July 2, 2016

AP Remembers Morsi As Egypt’s ‘Freely Elected’ President, Ignores His Subsequent Tyranny

In its coverage of Egypt’s declaration of a national holiday to mark the ouster of Islamist dictator Mohammed Morsi (also spelled “Mursi”) three years ago, the Associated Press recast history. It completely ignored Morsi’s assumption of de facto dictatorial powers only months after he was “freely elected” in 2012, his government’s brutal repression while he was in power, and his Muslim Brotherhood’s attempt to ramrod sharia law and socialism into the country’s constitution and legal framework.

The wire service, by noting that “millions of Egyptians took to the streets on June 30 (2013), to call for Morsi to step down,” also effectively admitted that it attempted to downplay the size of the protest crowds in its original reporting three years ago. Most other news services accurately reported at the time that “millions” had taken to the streets throughout Egypt, while the AP would only acknowledge “hundreds of thousands.” Additionally, as I noted in a July 1, 2013 NewsBusters post, AP appeared to do all it could to minimize the protests’ visibility in the U.S.


Saturday Off-Topic (Moderated) Open Thread (070216)

Filed under: Lucid Links — Tom @ 6:00 am

This open thread is meant for commenters to post on items either briefly noted below (if any) or otherwise not covered at this blog. Rules are here.

Positivity: Boy’s brain tissue donation leads to epilepsy breakthrough

From Seattle:

A radical brain surgery that happened more than a decade ago just helped researchers at Seattle Children’s Research Institute make a groundbreaking discovery. They pinpointed a gene mutation that can cause epilepsy. It wouldn’t have happened without kids like Alden Bernate, who donated part of his brain to science.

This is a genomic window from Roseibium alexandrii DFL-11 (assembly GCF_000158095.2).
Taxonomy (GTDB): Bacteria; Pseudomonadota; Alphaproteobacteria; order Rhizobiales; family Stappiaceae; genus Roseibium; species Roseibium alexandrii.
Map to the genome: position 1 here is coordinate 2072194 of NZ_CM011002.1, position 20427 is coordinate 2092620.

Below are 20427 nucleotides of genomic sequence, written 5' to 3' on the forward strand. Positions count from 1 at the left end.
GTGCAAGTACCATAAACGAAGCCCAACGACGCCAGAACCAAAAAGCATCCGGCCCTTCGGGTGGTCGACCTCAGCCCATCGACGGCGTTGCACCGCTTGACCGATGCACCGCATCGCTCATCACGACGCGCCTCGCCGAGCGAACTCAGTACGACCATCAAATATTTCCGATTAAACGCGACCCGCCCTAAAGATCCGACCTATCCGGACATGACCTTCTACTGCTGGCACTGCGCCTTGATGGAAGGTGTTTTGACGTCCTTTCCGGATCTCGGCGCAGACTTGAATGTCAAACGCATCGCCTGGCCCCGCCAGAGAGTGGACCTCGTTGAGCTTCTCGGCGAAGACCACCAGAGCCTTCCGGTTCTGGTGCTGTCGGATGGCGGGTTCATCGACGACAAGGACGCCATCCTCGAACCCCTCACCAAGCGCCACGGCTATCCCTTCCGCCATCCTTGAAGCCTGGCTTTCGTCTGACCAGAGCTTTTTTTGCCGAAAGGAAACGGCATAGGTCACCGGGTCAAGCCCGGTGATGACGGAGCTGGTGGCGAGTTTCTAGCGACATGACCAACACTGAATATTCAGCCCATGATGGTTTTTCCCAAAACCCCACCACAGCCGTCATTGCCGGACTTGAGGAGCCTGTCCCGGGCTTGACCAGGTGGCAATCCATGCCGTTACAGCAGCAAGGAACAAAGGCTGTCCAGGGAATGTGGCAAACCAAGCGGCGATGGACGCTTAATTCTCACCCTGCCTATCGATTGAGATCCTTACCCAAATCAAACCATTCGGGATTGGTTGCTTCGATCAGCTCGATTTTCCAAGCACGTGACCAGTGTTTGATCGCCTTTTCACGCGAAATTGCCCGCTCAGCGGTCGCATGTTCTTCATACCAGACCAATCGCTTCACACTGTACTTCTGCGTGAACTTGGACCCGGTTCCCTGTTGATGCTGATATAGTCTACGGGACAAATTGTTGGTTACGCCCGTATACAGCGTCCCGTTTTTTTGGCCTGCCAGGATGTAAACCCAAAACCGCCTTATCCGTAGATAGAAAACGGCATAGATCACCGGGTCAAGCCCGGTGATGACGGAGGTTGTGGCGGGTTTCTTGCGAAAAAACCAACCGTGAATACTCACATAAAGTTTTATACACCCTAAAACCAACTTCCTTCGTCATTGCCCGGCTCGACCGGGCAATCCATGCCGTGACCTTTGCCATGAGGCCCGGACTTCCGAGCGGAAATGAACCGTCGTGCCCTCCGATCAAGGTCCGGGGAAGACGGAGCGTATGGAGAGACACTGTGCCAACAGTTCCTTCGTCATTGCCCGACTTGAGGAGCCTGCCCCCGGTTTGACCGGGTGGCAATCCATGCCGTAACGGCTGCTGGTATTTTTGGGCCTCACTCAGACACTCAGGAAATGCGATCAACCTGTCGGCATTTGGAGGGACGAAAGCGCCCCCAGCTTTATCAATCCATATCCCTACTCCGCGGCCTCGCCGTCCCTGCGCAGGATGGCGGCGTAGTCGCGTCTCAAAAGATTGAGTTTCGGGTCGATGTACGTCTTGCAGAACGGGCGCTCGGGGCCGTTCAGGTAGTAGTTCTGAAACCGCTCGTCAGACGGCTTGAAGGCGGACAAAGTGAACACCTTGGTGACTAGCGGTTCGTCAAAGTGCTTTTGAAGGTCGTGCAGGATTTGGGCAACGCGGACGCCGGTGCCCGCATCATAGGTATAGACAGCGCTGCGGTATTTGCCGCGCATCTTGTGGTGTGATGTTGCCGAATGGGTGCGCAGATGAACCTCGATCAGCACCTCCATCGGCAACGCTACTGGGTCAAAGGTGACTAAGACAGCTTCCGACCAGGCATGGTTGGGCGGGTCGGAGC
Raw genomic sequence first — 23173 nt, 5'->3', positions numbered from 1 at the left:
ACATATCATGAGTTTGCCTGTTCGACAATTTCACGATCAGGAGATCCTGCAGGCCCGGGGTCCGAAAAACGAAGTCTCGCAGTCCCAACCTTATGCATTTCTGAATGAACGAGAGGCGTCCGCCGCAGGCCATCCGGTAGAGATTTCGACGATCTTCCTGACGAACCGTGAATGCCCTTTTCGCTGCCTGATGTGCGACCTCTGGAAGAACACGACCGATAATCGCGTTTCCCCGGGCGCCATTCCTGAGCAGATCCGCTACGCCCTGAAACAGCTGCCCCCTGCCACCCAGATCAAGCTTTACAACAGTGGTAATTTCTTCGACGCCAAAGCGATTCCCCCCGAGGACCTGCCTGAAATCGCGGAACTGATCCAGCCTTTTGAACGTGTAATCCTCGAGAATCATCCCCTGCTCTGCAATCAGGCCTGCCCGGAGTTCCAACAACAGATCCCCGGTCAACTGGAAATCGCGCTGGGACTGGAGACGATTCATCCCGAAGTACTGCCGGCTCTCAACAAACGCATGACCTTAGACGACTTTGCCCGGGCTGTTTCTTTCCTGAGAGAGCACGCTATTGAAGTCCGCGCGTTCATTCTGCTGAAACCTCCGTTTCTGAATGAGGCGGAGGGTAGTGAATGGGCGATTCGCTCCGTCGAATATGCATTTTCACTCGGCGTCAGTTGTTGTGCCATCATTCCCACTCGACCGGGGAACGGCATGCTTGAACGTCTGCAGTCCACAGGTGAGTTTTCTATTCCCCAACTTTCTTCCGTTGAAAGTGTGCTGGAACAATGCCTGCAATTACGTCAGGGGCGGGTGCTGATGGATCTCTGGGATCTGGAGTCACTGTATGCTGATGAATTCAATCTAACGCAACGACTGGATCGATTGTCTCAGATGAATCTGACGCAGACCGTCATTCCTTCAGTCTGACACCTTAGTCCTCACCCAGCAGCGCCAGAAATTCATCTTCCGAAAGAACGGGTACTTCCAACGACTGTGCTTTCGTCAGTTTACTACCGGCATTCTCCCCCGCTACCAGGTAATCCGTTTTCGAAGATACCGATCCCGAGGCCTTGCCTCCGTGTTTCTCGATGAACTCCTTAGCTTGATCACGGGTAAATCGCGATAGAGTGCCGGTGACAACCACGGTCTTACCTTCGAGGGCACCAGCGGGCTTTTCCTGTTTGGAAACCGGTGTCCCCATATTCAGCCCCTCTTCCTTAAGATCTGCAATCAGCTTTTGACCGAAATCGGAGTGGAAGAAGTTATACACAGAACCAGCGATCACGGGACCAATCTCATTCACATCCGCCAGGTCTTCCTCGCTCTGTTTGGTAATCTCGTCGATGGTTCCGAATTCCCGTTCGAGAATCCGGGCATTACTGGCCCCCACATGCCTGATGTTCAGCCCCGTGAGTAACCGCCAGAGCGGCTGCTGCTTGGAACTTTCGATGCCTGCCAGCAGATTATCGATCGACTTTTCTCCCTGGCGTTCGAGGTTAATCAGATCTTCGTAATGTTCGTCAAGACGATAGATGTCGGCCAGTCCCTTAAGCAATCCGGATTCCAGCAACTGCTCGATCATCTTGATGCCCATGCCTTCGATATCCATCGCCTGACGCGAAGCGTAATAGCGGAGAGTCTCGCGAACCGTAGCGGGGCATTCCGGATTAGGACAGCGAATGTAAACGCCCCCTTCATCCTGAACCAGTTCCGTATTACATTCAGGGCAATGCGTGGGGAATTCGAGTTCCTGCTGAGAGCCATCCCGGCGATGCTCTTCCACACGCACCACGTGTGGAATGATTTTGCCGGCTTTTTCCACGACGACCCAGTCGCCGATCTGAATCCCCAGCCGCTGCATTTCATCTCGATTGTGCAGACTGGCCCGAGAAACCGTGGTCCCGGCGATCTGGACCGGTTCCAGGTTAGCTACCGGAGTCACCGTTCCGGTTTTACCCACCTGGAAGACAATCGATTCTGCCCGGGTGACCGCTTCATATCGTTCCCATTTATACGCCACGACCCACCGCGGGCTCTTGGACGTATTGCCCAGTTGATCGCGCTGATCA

At 12 years old, Alden is silly and social. “He is one of these amazing kiddos that loves life,” his mother, Gabriela Bernate, said. But she also described Alden’s difficult infancy. When Alden was 3 months old, he started having seizures. Even with treatment, he could have as many as 50 a day, requiring hospitalization. When he was 19-months old, his family made a decision.

“We knew to save his life, we would need to do this radical brain surgery,” Gabriela said.

Surgeons at Seattle Children’s performed a hemispherectomy, where one hemisphere of the brain is disconnected. They also removed a damaged section of brain, and that tissue was donated to research. The donation, along with others like it, helped researchers identify a genetic mutation that can cause epilepsy.

“I remember thinking that probably it would not happen in my lifetime,” Gabriela said. “And here we are, 11 years later, and they have a cause. So that’s amazing.”

Pinpointing a cause could mean other children don’t need such an invasive, frightening surgery like a hemispherectomy.

“So if we can potentially develop a treatment that actually targets the underlying cause, instead of just relieving the symptoms of epilepsy, we hope this will actually improve their quality of life.,” said Dr. Ghayda Mirzaa of Seattle Children’s Research Institute.

A new treatment won’t benefit Alden. But his surgery saved his life – and perhaps many more.

“I’m so glad I’m not having seizures anymore, and I can help many children,” Alden said with a big smile. …

Go here for the rest of the story.